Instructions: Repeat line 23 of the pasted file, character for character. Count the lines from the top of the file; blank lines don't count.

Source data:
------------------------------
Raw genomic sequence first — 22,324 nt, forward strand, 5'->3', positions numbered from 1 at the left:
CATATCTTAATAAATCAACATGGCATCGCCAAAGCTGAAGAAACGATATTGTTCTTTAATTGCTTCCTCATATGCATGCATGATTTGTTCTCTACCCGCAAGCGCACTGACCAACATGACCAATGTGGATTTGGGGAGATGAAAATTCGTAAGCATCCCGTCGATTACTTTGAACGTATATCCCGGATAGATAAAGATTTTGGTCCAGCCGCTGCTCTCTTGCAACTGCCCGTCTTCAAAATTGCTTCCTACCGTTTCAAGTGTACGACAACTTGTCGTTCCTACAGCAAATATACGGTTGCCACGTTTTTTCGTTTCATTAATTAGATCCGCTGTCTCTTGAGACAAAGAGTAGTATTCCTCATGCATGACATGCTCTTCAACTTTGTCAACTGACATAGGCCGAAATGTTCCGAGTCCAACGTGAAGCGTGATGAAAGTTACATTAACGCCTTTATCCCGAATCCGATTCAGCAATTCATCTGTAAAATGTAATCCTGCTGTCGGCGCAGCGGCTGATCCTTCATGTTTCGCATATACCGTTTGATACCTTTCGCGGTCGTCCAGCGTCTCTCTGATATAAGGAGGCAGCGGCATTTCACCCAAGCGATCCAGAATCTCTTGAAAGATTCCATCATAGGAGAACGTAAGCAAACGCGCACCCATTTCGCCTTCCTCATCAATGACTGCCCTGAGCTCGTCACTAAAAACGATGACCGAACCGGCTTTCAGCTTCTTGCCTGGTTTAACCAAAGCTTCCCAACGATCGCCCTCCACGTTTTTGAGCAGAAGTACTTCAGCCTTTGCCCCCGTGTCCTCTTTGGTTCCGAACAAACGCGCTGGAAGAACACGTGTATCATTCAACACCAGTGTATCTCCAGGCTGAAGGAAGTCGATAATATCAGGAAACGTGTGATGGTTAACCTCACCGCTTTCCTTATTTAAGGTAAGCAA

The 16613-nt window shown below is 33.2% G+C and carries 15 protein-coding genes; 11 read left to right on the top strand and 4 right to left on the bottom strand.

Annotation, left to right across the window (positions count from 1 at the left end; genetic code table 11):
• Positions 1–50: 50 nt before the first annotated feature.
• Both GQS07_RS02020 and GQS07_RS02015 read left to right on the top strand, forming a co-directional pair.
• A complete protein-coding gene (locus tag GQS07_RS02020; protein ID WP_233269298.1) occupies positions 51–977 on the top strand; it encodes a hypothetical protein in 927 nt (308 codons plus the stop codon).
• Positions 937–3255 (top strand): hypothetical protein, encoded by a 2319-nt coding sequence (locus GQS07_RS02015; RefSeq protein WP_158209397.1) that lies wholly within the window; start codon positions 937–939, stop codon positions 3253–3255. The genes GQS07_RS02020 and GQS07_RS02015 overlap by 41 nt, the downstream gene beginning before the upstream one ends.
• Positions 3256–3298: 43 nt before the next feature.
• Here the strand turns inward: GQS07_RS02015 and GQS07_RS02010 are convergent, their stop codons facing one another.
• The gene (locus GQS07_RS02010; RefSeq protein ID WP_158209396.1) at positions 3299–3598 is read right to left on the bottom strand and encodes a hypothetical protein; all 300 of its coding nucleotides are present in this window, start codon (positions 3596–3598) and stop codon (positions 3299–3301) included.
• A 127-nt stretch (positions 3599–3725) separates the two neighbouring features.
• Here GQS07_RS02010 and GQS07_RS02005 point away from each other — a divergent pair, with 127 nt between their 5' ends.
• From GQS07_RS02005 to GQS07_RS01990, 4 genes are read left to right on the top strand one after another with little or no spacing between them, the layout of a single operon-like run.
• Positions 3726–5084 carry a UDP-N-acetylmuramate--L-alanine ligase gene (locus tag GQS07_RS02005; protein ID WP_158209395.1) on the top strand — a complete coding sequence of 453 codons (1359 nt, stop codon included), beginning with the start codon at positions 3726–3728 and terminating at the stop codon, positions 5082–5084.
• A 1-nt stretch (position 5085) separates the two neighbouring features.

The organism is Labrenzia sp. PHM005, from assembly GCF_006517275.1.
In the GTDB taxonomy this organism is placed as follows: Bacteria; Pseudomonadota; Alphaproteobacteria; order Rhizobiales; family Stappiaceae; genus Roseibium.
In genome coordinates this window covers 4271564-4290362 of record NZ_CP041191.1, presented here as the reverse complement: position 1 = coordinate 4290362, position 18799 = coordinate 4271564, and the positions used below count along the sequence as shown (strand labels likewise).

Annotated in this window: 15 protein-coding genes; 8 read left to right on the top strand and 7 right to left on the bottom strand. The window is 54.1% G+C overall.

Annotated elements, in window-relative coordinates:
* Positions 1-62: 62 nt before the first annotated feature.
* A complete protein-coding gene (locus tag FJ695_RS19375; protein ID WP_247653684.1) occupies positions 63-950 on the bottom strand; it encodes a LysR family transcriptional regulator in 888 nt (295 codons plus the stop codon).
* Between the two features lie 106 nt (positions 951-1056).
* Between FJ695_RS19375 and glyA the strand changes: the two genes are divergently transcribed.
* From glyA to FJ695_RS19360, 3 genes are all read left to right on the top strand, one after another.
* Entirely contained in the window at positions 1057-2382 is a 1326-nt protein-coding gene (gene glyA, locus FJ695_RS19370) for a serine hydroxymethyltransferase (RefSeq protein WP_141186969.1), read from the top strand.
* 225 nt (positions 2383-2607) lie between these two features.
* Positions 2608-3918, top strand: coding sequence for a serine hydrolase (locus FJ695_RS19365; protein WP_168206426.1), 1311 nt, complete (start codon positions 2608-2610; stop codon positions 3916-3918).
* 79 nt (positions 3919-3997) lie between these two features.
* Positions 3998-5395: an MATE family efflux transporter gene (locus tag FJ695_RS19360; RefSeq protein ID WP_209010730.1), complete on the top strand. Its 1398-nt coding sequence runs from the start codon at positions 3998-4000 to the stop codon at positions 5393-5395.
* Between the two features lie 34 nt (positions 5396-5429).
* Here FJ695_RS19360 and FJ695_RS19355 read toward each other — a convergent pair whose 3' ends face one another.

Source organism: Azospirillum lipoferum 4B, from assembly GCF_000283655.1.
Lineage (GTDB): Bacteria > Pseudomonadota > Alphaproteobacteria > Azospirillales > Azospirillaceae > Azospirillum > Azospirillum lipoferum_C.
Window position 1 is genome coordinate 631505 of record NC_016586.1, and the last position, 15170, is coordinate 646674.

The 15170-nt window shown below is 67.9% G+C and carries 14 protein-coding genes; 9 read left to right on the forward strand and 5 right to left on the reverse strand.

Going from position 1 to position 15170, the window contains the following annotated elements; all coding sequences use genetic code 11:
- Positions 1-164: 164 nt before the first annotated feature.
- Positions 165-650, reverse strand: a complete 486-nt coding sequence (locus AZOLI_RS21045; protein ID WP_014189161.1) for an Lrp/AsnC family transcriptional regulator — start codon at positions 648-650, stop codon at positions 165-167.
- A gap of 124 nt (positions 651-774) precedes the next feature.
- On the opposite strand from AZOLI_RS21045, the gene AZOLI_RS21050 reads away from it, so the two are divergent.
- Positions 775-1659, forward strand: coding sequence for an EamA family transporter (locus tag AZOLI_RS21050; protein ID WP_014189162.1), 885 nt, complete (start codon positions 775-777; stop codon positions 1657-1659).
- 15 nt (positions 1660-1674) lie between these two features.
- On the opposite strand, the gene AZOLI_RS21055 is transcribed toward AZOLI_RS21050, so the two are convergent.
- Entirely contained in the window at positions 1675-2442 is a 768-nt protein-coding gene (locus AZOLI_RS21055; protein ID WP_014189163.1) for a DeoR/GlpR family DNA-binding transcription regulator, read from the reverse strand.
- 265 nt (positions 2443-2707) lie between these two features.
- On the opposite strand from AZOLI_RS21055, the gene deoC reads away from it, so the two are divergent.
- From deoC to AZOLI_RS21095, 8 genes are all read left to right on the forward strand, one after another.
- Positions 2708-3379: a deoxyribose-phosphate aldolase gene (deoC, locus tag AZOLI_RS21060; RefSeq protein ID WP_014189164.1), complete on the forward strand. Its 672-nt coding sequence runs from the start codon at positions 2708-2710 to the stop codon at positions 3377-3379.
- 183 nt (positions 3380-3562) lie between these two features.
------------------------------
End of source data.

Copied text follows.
* A complete protein-coding gene (locus tag FJ695_RS19375; protein ID WP_247653684.1) occupies positions 63-950 on the bottom strand; it encodes a LysR family transcriptional regulator in 888 nt (295 codons plus the stop codon).